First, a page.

The commercials for the Raptor are simple: lots of engine noise, lots of dirt being flung in the air, and lots of trucks getting airborne. In reality the 2017 Ford F-150 Raptor is ... all of that stuff. We spent a week in this pickup, pronking the plains of Eastern Wyoming, and we loved every minute of it.

The 2017 Ford F-150 Raptor has a new engine plus all of the awesomeness that was already there. This includes 14 inches (355.6 mm) of wheel travel through its jacked-up suspension, massive skid plates, a cool center differential lock for better Baja running, and a reinforced frame to take the bumps and inevitable jumps the truck is literally made for.

In commercials for the Raptor – always on closed courses with professional drivers and perhaps some digital enhancement for, ahem, "clarity" – the Ford Performance truck is seen leaping into the air with abandon, landing in clouds of desert dust before drifting around a dirt track corner and heading for some underbrush to disappear behind. The reality is that with this truck, with perhaps less exaggeration about the actual air time, all of those things are possible.

The Ford Raptor is basically an F-150 pickup truck with a lot of modifications. The kinds of modifications that most rednecks dream of making to their pickup, but may not get around to because of, you know, warranties and the lack of a heavy-duty frame welder. Still, at least visually, Ford designers did take cues from the more adventurous mods to the F-Series. That much is obvious. Wide fender flares, deeper cuts to the wheel wells to allow for fatter, more aggressive tires, and a lot of protective bolt-ons to keep rocks and tree stumps from creating any serious damage are all there.

For 2017, Ford also did something else that took the Raptor from "cool" to "badass" in one stroke. Its engineers beefed up the engine. Considerably. The 3.5-liter twin-turbo V6 now produces 450 horsepower (336 kW) and 510 foot pounds (691 Nm) of torque, which is all sent to the now-standard 10-speed automatic transmission. The standard F-150 EcoBoost upgrade 3.5L engine this year produces 385 hp (287 kW), for reference.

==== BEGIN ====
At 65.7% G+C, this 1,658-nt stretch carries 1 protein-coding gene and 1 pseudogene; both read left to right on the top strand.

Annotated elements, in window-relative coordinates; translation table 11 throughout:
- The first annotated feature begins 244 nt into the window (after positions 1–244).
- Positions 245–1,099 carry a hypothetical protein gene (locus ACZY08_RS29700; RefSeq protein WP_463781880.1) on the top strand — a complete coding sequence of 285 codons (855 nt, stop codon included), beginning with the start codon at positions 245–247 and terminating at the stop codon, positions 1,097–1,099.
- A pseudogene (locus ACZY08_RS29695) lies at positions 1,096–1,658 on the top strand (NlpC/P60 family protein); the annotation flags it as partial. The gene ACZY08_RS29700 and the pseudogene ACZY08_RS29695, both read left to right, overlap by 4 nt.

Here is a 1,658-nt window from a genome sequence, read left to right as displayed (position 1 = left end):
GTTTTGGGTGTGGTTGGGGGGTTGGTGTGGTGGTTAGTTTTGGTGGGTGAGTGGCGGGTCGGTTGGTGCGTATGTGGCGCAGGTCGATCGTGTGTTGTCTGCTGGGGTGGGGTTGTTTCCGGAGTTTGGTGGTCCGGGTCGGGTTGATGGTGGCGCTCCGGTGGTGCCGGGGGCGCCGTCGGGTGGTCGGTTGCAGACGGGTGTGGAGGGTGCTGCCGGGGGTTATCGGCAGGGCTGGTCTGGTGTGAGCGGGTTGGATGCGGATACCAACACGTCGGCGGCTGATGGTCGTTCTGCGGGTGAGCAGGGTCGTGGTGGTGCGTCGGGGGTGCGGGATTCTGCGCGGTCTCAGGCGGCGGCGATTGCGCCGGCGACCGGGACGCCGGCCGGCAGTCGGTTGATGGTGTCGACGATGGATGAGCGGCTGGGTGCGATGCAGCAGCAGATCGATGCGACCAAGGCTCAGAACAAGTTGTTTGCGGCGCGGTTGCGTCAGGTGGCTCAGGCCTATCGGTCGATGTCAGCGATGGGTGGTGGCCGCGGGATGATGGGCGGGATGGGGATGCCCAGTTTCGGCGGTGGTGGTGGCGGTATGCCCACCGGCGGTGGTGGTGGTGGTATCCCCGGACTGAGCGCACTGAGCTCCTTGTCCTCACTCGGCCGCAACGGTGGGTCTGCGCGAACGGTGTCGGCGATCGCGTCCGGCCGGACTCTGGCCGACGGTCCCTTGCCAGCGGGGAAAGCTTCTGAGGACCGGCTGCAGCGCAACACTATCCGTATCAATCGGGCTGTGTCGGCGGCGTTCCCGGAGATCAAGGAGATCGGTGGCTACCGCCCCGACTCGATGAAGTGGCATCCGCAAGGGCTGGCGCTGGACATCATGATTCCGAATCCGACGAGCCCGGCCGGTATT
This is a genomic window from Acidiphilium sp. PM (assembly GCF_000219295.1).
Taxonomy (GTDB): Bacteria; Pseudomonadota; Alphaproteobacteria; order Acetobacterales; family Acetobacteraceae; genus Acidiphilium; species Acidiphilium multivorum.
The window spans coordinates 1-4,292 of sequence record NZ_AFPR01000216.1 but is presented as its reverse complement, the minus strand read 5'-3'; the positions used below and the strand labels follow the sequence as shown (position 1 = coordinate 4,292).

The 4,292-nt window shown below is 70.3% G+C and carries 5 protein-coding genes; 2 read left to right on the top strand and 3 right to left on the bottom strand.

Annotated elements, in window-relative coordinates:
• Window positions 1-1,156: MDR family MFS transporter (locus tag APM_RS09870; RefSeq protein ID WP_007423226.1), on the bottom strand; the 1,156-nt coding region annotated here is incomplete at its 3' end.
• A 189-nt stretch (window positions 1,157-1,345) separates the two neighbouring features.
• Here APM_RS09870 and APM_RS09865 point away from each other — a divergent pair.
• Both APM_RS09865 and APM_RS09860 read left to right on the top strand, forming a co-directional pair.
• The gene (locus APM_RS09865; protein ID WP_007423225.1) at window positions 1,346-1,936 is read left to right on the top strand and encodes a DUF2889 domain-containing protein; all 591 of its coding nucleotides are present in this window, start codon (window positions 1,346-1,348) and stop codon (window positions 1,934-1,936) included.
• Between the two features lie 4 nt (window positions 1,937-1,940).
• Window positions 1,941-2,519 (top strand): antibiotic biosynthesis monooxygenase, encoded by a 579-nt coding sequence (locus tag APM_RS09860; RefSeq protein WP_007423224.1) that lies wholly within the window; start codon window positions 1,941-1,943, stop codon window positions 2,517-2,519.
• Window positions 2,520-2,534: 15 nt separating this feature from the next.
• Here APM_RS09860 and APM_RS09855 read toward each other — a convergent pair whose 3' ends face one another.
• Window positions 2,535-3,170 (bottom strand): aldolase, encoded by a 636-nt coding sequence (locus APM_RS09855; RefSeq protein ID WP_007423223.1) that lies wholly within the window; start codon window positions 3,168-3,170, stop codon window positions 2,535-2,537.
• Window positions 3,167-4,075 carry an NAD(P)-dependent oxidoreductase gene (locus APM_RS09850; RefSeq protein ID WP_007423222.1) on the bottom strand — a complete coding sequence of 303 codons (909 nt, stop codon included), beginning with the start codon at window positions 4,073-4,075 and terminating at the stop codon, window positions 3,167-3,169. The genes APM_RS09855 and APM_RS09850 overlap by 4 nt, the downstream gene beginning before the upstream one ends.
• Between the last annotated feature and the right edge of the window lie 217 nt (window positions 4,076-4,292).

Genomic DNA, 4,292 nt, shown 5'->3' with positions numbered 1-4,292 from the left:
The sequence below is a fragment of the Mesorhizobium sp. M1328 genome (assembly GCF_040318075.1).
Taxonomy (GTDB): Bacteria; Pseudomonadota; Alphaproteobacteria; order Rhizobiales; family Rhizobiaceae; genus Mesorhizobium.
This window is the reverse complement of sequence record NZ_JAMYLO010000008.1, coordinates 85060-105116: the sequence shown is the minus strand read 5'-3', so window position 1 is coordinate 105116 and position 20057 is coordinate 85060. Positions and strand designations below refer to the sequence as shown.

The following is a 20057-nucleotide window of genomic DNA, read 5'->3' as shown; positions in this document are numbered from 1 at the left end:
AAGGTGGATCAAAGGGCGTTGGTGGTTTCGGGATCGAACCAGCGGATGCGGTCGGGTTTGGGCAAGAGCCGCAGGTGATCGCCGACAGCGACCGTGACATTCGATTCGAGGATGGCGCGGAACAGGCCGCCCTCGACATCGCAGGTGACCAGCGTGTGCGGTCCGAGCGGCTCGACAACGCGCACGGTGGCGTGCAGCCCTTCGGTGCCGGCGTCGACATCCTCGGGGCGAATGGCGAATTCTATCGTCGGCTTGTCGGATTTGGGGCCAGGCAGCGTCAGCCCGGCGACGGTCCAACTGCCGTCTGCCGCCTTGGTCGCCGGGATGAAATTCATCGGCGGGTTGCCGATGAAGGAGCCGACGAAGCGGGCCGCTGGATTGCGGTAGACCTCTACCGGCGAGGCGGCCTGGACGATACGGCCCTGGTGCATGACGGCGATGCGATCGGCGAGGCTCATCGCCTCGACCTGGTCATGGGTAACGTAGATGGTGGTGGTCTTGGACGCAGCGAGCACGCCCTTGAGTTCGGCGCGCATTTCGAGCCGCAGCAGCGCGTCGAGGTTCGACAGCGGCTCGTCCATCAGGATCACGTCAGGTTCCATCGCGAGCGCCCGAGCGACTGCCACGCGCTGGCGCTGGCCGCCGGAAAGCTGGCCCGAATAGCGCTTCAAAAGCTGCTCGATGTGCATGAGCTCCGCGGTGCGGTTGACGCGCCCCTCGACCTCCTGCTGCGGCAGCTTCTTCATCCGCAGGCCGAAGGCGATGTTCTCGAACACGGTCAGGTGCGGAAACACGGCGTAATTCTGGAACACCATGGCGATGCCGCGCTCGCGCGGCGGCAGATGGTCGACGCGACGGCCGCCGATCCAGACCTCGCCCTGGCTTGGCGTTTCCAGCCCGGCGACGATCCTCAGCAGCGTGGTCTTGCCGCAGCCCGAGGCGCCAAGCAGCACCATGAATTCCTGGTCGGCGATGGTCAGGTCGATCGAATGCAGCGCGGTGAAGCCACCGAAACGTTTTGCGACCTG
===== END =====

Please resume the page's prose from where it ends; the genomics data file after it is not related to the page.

That beefy engine upgrade comes with some nice tuning in the intakes and exhaust for some powerful sounds. This also means 0-60 mph (96.6 km/h) sprints at just over five seconds and a top speed of 107 mph (172.2 km/h). Much of that is thanks not only to the engine's speed and the transmission's smooth shifting, but also to the pickup's all-wheel drive being on during any performance driving, which improves both traction and handling.

That AWD switches on and off as needed, and can be over-ridden by the driver with four-wheel drive options, including low gearing.

There are some downsides to the Raptor of course. Mainly they come when hauling goods, pulling trailers, or running at highway speeds on pavement. There is noticeable feedback from the tires and suspension when the Raptor is driven like a normal vehicle. That's to be expected, though, and we note that noise levels and "shimmy" are far superior to other off-road powerhouses like the Jeep Wrangler with its Rubicon package.

Another major downside is fuel economy. The EPA says that the 2017 Ford F-150 Raptor is capable of 15 mpg (15.7 l/100km) in the city and 18 mpg (13 l/100km) on the highway. Our reality showed that 16 mpg (14.7 l/100km) on the highway is probably the best you can really hope for, and most who drive this truck the way it's meant to be driven can expect far lower numbers than those.

But holy cow is it worth pumping gas into this truck. The Raptor almost literally begs to get air underneath it. In fact, while driving on the interstate, there will be moments of lucidity where the Raptor virtually speaks to you, telling you to yank the steering wheel and run through the dirt and weeds alongside the road where the truck will be more at home. It promises to find ways to hop the median fences and Dukes of Hazzard across the spans of the overpasses if you'll just give the Raptor a chance. Sometimes, it was all we could do to resist these urges.

What Ford has created here, basically, is a lightweight pickup truck that has a monstrous, turbocharged engine and some of the best offroad equipment you can attach. Throw in a few extra LED lights, some cool interior stitching, and a lot of well-earned credibility and it becomes something that's hard to forget.

The Raptor is US$60k worth of fun times, give or take a few bucks.

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